B&W,  Daily photo,  Handball,  Sport,  Spring,  Technique

How to Shoot an Handball Match with a Film Camera

Shooting an handball match between Italy and France, unfortunately with an unhappy ending for my Country, was an opportunity to bring back to life the rugged Canon Eos 1V, the mighty fifty and a roll of a (unexpired) Kodak Tri-X 400. When I shoot sports and, in general, events where shutter noise is not an issue, I made a point, indeed, to always carry a film camera, so this time it was Canon’s turn.

Shooting handball matches is quite challenging for a number of reasons.

The first thing to stick in mind is that the ball is everything: if you miss it, the shot is more often than not a waste.

In this frame the ball is barely visible, hidden as it is by the player’s body. The picture would have been much more interesting had it captured the ball passing under the goalkeeper’s armpit.

Secondly, the action takes place in a chaotic scenario. Players will jostle each other to either get past the defensive line or block the attacker. This make it challenging to get a proper composition. Speed and reflexes are everything (and a fair dose of sheer luck doesn’t hurt either).

Thirdly, the game is fast, lighting fast. In this frame, the attacker had just broken through the defence and confronted the goalkeeper in a kind of Western movies shoot-out. In a fraction of a second the composition would have changed drastically and the moment would have been lost. However, an aperture of 1.8 and 400 ISO were enough to freeze the action.

This is another example, only this time France is attacking and Italy is on the defense. Coming back to the ‘the ball is everything’ rule, although is difficult to see, the ball is there, making sense out of the picture.

Poor focus control has ruined this shot, as the background, not the athletes, is clearly visible. However, ‘floating’ moments are the ones to look for.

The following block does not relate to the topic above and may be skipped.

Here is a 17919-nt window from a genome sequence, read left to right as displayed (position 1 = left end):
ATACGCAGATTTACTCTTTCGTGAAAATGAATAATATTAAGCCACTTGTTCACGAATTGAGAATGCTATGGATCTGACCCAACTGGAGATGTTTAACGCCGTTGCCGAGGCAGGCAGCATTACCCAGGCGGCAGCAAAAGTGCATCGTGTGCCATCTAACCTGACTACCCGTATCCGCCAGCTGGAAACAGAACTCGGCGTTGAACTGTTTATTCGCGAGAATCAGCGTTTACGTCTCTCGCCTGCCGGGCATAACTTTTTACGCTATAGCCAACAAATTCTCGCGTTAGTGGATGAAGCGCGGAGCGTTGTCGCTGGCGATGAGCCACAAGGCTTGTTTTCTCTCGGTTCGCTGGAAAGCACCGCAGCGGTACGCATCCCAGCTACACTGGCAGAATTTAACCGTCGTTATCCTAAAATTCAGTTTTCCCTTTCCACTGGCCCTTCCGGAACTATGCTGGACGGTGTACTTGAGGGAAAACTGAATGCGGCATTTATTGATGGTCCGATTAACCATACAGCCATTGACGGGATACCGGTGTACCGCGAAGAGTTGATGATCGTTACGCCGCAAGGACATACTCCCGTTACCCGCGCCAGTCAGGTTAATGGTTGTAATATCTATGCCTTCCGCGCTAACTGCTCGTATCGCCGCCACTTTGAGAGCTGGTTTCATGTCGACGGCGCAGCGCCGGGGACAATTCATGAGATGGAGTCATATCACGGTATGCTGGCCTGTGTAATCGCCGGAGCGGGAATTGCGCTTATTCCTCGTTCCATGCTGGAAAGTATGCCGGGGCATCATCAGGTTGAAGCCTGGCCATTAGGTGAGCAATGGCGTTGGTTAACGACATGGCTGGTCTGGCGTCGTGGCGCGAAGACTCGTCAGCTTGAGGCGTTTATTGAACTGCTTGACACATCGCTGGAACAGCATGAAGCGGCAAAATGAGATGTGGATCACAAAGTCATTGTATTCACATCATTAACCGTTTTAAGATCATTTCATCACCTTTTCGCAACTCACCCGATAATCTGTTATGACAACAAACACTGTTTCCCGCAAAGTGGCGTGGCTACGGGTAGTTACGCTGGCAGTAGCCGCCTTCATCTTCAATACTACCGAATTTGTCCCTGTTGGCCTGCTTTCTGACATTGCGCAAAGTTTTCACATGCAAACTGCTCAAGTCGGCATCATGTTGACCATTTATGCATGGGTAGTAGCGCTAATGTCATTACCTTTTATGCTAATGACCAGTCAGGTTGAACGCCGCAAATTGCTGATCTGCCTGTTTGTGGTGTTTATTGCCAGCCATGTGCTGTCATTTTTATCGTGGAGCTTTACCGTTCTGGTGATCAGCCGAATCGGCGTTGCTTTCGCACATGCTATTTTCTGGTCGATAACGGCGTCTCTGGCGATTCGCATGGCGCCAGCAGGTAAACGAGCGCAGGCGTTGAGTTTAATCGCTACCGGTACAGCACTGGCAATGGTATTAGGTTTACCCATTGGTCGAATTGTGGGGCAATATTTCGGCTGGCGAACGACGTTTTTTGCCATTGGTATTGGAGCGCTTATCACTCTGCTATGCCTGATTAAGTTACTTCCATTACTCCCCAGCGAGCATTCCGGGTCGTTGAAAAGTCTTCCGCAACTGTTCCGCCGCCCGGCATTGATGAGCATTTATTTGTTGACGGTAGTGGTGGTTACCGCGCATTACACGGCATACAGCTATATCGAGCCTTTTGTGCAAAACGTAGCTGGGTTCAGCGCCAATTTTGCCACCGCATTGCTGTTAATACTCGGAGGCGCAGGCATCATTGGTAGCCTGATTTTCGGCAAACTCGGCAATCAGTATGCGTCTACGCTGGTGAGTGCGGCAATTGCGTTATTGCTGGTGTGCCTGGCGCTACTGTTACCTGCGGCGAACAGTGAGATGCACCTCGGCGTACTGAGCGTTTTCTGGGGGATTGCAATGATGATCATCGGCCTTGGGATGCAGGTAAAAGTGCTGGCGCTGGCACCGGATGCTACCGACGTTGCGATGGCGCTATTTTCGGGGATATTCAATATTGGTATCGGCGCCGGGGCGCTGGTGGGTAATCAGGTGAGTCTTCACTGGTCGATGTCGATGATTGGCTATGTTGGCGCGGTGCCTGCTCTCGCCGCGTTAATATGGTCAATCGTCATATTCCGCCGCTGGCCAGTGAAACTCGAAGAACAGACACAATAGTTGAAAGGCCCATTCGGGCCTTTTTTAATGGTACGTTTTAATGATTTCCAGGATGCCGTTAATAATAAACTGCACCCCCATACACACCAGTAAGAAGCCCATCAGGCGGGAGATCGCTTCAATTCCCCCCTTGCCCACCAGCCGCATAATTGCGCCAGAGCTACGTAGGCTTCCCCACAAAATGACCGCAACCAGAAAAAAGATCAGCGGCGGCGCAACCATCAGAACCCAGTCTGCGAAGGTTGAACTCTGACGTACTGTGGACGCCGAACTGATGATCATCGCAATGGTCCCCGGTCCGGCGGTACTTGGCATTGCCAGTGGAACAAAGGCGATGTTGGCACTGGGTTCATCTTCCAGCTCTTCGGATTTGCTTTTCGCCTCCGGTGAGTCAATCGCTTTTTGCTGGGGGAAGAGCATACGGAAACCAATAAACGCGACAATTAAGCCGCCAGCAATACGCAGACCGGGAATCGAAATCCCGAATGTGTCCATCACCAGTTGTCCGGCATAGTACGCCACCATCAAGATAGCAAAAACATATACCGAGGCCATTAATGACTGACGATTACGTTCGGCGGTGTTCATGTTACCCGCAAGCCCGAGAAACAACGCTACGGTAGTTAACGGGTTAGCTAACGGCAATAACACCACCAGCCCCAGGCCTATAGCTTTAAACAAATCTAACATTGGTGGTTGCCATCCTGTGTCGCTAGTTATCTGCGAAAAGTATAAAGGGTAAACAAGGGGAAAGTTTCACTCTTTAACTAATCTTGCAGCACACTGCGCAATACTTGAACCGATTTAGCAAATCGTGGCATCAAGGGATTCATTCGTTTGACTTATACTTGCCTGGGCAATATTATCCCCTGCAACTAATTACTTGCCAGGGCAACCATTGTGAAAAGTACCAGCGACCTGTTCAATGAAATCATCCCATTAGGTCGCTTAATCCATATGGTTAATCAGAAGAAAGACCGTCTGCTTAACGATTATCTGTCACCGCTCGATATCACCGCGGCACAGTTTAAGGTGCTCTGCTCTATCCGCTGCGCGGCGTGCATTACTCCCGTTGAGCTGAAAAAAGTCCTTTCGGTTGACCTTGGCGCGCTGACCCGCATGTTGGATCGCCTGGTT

To sum up, if you have a very good understanding of how a handball match works, it is perfectly possible to shoot it with just a fifty millimeter. I would say that wider lenses are not necessary because the distance from which the photographer is allowed to shoot makes them less useful.

On the other hand, a (fast) telephoto like the 70-200 gives you the freedom to capture action on the other side of the field. If you are allowed to stay close to the players, there is no need for a longer telephoto. However, not daring to rely on the 50mm alone, I used a Pentax K-1 Mark II and the good old FA* 80-200/2.8 as my main set with pleasing results nonetheless.

I scanned the negatives with a Nikon LS4000 and Vuescan, a software I still struggle to master. The most annoying thing is the lack of support for the Tri-X, which forced me to fall back on T-Max parameters. The Tri-X look is unmistakable, but I think I got the scanner’s exposure and whitepoint settings wrong, ending up with all-black, no-dynamic-range blotches.

Initially published by 35mmc.com